Severe storms have knocked out power to the entire state of South Australia, home to 1.7 million people, energy authorities say.
The Bureau of Meteorology said a vigorous cold front was moving across the state with an intense low pressure system due on Thursday.
"We'll have gale force winds and large seas (across the south of the country); also heavy rain and thunderstorms, which will lead to renewed river rises," it said on its website.
SA Power Networks said repairs to its transmission network were underway.
"There were more than 21,000 lightning strikes recorded over a 12-hour period from midday yesterday on the West Coast, and as a result it is likely some damage has occurred to our distribution network," it said.
The state has been brought to a standstill, with ports closed, trains and trams stopped, traffic lights out and long commuter delays, state agencies said.
South Australia was relying on accessing power from Australia's populous east coast via a power interconnector with the neighbouring state of Victoria when there was a failure on Wednesday.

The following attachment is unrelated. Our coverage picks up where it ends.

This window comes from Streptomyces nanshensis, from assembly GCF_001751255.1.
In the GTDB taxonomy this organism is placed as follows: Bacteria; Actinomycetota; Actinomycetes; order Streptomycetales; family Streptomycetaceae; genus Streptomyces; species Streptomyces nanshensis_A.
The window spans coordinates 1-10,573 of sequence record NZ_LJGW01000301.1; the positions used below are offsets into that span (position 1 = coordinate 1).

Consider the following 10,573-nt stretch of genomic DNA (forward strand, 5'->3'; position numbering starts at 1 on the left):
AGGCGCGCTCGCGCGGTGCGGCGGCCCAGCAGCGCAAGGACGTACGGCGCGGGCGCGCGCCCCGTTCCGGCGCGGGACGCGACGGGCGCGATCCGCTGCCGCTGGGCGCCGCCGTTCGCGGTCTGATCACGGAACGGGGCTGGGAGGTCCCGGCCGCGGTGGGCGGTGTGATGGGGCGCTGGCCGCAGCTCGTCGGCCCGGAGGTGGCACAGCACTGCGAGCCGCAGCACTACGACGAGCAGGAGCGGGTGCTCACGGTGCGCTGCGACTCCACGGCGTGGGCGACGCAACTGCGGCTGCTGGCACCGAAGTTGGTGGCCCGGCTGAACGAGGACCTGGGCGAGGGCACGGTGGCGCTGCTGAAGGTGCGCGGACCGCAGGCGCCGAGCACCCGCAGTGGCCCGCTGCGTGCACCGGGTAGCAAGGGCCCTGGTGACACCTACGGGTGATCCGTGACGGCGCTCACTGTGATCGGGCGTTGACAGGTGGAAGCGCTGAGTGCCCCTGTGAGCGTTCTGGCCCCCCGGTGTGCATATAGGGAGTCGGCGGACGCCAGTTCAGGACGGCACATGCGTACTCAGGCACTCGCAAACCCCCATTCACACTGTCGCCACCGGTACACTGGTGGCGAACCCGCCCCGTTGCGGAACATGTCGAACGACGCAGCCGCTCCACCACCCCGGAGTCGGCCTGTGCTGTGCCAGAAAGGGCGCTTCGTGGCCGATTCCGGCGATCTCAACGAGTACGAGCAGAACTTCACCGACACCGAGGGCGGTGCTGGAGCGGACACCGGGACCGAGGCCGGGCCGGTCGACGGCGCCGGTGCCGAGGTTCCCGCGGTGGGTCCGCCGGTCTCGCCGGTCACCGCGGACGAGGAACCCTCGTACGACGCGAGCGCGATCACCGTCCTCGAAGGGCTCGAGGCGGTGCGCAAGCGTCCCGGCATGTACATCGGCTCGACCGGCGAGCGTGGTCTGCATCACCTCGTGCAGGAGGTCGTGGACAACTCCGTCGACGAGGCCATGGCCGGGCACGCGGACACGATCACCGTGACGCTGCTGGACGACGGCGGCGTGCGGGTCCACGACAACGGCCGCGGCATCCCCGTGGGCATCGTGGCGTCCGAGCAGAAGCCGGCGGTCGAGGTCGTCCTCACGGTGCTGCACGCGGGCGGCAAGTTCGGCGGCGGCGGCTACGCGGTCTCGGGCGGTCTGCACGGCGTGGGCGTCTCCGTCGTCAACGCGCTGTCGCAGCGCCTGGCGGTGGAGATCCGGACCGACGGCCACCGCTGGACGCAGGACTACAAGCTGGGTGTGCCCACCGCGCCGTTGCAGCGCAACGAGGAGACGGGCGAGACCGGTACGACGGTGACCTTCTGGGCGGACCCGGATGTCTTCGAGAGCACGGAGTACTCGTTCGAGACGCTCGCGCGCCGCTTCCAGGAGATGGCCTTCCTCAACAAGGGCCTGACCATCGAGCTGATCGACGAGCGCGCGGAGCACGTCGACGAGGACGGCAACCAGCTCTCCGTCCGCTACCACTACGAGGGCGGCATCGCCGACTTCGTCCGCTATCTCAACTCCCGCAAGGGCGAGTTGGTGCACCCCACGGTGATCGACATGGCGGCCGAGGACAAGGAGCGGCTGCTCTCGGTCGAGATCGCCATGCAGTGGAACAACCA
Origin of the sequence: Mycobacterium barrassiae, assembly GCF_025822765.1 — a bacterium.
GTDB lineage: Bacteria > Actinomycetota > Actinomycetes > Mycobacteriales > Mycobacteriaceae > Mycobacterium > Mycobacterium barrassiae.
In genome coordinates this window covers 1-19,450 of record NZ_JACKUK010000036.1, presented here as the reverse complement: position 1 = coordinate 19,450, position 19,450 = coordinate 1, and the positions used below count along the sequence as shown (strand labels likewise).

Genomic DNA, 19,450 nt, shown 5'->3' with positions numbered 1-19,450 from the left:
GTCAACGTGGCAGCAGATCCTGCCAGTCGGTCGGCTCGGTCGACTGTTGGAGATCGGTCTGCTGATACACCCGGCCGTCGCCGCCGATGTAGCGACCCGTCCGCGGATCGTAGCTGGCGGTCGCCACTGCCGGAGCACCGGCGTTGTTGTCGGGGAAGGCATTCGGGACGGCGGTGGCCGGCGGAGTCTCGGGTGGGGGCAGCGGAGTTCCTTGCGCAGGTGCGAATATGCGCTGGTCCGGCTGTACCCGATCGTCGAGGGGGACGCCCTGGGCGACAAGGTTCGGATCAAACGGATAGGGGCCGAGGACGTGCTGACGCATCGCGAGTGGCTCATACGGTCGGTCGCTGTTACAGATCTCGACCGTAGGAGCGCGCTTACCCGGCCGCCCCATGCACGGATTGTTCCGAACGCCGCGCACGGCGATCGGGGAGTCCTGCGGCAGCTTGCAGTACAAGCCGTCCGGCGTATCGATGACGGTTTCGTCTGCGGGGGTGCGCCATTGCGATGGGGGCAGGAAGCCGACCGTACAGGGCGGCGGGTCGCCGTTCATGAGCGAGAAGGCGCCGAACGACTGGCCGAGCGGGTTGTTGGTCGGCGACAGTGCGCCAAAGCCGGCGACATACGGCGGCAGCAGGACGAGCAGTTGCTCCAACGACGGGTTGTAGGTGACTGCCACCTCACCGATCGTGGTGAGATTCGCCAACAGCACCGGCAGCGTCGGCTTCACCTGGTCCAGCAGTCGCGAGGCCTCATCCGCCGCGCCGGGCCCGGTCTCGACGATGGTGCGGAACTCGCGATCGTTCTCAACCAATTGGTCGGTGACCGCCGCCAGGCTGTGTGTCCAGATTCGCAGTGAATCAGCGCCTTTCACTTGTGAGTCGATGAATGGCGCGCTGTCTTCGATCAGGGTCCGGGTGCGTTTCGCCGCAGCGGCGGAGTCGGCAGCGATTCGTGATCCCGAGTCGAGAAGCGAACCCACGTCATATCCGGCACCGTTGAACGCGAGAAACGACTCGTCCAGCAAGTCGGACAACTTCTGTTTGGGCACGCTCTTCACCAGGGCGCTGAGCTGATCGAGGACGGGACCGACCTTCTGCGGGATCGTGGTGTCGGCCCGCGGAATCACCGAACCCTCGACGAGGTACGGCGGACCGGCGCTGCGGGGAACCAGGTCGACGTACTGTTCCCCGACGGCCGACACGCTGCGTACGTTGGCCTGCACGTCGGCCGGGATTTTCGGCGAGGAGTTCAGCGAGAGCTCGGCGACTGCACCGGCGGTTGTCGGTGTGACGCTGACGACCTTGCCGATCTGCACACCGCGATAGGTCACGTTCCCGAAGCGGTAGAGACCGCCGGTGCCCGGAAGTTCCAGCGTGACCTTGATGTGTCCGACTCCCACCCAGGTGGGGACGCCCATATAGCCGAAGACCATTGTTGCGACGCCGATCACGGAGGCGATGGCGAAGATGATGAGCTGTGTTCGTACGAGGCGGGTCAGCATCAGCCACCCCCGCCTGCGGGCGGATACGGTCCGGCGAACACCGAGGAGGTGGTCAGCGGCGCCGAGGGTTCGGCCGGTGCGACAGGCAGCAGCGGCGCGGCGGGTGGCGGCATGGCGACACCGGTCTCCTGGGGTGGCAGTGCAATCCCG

No power was flowing from Victoria into South Australia, said a spokesman for the Australian Energy Market Operator, which operates the power systems in southern and eastern Australia.
When the state tried to compensate, it experienced what is known as a "voltage collapse", Simon Emms, executive manager of network services at network operator ElectraNet, told ABC Radio, due to storm damage to power lines. This led to a statewide outage.
"Now, clearly, questions will be raised," Federal Minister for the Environment and Energy Josh Frydenberg told Sky News.
"Serious questions will be raised that need to be answered as to how this extreme weather event could take out the whole of the electricity supply across a major state such as South Australia."
The impact was wide-ranging, with traffic coming to a standstill in the state capital of Adelaide while power supplies were disrupted to BHP Billiton's Olympic Dam copper-uranium mine, a huge mining operation more than 500km to the northwest.
A BHP spokesman said back-up power generation was being used to run critical infrastructure. - Reuters
Stay at home if you can. Electric trains, trams and traffic lights are down across #Adelaide— SA SES (@SA_SES) September 28, 2016
Main roads and side streets are now flooding. Please give each other extra room and time to pass safely. #AdelaideStorm— RAA (@RAAofSA) September 28, 2016